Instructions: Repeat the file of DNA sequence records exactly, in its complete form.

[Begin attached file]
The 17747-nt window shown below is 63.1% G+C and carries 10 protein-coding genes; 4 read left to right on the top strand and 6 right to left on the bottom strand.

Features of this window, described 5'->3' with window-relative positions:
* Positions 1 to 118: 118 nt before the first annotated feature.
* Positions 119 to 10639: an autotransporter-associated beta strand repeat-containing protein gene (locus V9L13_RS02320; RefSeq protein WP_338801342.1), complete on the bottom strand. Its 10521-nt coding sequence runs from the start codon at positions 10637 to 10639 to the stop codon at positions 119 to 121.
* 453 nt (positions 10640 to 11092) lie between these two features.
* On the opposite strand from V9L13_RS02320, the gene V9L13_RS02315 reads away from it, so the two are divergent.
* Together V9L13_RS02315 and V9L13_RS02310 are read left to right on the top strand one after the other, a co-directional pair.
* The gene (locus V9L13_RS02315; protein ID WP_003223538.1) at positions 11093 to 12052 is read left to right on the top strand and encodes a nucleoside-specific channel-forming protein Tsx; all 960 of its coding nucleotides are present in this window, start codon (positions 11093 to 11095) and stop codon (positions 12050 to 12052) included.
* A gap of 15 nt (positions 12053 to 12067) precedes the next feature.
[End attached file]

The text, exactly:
The 17747-nt window shown below is 63.1% G+C and carries 10 protein-coding genes; 4 read left to right on the top strand and 6 right to left on the bottom strand.

Features of this window, described 5'->3' with window-relative positions:
* Positions 1 to 118: 118 nt before the first annotated feature.
* Positions 119 to 10639: an autotransporter-associated beta strand repeat-containing protein gene (locus V9L13_RS02320; RefSeq protein WP_338801342.1), complete on the bottom strand. Its 10521-nt coding sequence runs from the start codon at positions 10637 to 10639 to the stop codon at positions 119 to 121.
* 453 nt (positions 10640 to 11092) lie between these two features.
* On the opposite strand from V9L13_RS02320, the gene V9L13_RS02315 reads away from it, so the two are divergent.
* Together V9L13_RS02315 and V9L13_RS02310 are read left to right on the top strand one after the other, a co-directional pair.
* The gene (locus V9L13_RS02315; protein ID WP_003223538.1) at positions 11093 to 12052 is read left to right on the top strand and encodes a nucleoside-specific channel-forming protein Tsx; all 960 of its coding nucleotides are present in this window, start codon (positions 11093 to 11095) and stop codon (positions 12050 to 12052) included.
* A gap of 15 nt (positions 12053 to 12067) precedes the next feature.